Healthy tissues are like healthy ecosystems: both composed of diverse populations. But in tumours, a single, malignant cell type often dominates. A new computer model is helping researchers understand why, and it could pave the way to more effective cancer treatments.
Using mathematical algorithms, a team of researchers from the University of Edinburgh has developed a new, 3D simulation depicting how a tumour grows from a handful of rogue cell types (represented by different colours) into a malignant mass comprised of millions of cancerous mutants. The model, published this week in Nature, is reinforcing something that laboratory studies have also shown: Ttny movements of cells within a tumour can cause the mass to quickly expand, or allow it to rebound after chemotherapy.
A tumour is like an ecosystem whose natural balance has gone totally haywire, where cell types with an environmental advantage flourish uncontrollably. But when doctors blast tissue with radiation, or when they give a cancer patient drugs, they can’t usually kill all of the sick cells at once. Unfortunately, the small percentage that survive are often the most drug-resistant, and will quickly move to take over the tumour after treatment.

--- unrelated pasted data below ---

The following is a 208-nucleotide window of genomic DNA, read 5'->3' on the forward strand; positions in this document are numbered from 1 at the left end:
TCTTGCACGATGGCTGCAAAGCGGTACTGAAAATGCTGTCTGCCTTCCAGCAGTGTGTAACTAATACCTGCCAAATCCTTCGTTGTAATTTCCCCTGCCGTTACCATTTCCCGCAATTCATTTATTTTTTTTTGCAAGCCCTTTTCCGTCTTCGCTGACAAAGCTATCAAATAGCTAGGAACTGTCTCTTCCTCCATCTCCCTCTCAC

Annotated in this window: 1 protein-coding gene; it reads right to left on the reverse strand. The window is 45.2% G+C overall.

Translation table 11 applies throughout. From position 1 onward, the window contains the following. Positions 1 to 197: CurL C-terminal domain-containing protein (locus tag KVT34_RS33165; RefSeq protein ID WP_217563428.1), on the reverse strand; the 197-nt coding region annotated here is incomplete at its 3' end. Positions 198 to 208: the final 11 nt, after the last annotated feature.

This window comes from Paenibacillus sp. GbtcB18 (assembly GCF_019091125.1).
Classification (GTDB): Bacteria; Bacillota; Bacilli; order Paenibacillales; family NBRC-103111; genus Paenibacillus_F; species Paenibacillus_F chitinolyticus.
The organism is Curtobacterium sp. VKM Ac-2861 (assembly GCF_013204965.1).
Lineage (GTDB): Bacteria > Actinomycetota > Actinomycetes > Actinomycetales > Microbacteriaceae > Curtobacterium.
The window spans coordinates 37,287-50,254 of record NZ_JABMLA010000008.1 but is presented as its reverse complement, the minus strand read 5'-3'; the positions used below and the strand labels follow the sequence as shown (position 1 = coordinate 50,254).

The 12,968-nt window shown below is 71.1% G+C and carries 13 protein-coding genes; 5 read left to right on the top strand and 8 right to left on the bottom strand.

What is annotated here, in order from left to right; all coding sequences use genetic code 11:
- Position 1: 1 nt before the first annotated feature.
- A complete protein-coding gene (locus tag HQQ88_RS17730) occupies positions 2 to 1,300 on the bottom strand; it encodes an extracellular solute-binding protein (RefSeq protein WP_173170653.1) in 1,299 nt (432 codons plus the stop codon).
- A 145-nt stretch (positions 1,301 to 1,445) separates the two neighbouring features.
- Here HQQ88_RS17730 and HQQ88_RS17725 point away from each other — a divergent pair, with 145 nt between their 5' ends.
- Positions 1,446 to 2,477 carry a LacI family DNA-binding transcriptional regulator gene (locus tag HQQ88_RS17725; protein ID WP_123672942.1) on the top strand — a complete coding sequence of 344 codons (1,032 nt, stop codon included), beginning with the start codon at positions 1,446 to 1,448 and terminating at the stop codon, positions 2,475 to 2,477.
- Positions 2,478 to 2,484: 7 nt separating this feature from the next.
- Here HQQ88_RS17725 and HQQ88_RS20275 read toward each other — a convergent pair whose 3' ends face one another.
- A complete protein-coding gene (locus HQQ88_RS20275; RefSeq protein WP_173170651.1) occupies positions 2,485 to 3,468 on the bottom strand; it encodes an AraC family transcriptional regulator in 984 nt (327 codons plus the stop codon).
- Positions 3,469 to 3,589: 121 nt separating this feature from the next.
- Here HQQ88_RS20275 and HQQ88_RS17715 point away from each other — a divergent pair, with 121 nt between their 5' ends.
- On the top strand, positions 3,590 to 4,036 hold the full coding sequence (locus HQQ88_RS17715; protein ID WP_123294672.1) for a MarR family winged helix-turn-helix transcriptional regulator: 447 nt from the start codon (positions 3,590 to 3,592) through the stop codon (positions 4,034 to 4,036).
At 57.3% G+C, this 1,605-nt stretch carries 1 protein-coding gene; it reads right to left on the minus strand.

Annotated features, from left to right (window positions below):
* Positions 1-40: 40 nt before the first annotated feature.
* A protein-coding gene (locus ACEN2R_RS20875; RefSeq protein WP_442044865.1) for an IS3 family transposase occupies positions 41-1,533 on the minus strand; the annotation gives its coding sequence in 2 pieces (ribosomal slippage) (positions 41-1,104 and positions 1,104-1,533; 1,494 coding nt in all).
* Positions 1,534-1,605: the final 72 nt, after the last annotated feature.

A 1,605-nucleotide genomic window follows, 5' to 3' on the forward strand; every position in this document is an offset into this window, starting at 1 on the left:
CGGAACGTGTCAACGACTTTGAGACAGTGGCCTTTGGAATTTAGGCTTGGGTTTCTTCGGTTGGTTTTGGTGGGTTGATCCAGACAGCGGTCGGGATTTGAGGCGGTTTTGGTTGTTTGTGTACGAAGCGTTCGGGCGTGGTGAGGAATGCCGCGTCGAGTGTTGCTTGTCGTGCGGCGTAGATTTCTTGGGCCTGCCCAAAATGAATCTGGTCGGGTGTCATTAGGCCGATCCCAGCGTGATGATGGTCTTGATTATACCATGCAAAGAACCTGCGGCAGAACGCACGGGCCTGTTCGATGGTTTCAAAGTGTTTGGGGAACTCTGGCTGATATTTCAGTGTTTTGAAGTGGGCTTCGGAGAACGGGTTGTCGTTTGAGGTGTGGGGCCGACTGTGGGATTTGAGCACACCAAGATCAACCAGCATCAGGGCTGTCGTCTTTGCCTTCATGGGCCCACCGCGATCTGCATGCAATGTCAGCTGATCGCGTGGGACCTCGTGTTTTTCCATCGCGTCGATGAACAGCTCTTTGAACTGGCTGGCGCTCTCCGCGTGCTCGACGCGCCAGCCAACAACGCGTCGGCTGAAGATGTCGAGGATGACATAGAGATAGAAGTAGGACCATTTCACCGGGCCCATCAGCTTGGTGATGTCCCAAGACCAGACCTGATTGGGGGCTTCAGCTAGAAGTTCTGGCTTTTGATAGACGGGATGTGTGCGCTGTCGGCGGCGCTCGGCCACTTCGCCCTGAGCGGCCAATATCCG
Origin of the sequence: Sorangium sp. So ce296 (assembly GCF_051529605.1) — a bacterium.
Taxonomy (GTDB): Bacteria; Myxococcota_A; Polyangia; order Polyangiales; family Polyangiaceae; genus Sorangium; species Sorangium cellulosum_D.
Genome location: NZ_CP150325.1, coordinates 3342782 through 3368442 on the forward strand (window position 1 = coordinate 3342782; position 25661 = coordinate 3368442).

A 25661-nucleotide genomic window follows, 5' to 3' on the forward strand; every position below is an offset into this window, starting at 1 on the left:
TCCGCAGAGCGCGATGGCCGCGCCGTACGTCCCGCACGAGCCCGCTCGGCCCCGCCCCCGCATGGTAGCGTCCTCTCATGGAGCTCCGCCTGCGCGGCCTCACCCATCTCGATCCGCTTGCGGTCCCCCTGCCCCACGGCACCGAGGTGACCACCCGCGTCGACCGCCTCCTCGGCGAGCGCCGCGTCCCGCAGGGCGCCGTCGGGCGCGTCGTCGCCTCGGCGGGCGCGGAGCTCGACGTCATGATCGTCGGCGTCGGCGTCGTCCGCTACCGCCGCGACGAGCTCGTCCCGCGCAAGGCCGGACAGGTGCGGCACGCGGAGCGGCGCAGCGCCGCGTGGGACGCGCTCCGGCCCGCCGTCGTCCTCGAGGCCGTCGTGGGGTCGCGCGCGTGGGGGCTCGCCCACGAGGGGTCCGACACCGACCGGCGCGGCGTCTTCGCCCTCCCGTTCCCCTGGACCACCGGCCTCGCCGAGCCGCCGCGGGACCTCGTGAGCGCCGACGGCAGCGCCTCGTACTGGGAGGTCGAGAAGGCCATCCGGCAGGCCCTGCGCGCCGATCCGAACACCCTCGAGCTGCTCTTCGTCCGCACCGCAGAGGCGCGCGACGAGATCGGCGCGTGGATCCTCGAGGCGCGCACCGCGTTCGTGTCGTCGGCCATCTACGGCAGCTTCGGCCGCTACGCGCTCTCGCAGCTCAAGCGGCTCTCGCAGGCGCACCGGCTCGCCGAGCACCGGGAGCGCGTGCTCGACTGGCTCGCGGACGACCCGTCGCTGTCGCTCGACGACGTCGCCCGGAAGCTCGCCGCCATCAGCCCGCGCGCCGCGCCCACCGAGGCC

By shedding light on the complexity of cancer’s progression, the new model could eventually lead to treatments that target the most pernicious and mobile cancer cells. It also goes to show that even when we’re talking about the ugliest of diseases, science has a way of making the data beautiful. [University of Edinburgh News via Engadget]